Objective vs. Subjective

We have all been shaped by a culture that assigns high value to “objective knowledge” and low value to “subjective knowledge.” So it would help if we made an effort to define both the objective and the subjective.

Let’s begin with the dictionary, as the dictionary conveys the manner in which words are commonly understood and thus best reflects what people are trying to communicate. The dictionary defines ‘objective’ as follows:

not influenced by personal feelings, interpretations, or prejudice; based on facts; unbiased: an objective opinion.

intent upon or dealing with things external to the mind rather than with thoughts or feelings, as a person or a book.

being the object of perception or thought; belonging to the object of thought rather than to the thinking subject

of or pertaining to something that can be known, or to something that is an object or a part of an object; existing independent of thought or an observer as part of reality.


We could coalesce these definitions and define objective knowledge to mean knowledge about things external to our minds that does not depend on feelings, interpretations, or prejudice. In other words, it is unbiased knowledge about the world around us.

Now, let us use the dictionary to define ‘subjective’:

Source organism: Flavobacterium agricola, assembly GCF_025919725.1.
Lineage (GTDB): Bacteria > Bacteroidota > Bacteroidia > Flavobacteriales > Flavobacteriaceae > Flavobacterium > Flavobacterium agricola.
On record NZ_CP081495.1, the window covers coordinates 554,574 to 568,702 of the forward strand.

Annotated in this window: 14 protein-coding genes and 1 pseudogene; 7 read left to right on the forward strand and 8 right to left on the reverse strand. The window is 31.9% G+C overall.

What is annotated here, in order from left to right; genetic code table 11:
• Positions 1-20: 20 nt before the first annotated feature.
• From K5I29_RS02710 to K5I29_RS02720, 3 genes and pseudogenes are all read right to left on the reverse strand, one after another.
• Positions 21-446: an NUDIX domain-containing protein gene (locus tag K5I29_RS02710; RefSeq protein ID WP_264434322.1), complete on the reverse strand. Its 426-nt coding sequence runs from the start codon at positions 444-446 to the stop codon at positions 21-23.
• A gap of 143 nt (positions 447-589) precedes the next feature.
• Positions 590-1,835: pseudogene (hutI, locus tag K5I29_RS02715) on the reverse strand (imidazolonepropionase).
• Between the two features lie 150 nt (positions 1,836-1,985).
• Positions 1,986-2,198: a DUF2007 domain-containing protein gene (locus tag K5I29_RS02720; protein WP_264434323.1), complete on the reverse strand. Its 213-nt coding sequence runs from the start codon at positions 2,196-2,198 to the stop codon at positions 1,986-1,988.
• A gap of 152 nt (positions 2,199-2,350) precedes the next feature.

existing in the mind; belonging to the thinking subject rather than to the object of thought

pertaining to or characteristic of an individual; personal; individual: a subjective evaluation.

So we can define subjective knowledge as that which exists in the mind and pertains to the one who holds the knowledge.

Are there any problems with these definitions?

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3 responses to “Objective vs. Subjective

  1. I’m guessing your going to apply this to your design matrix. If you still think you have only offered us a subjective criteria, I disagree, and think it is an objective one, but one that is difficult to quantify. I think concepts such as analogy, discontinuity, rationality, and foresight are objective concepts. Most people would agree, for example, that a bacterial flagellum is analogous to an outboard motor. However, they would disagree as to how much they are analogous. So the concept of analogy is objective — people understand what is meant by it and can recognize it. The problem is quantifying it.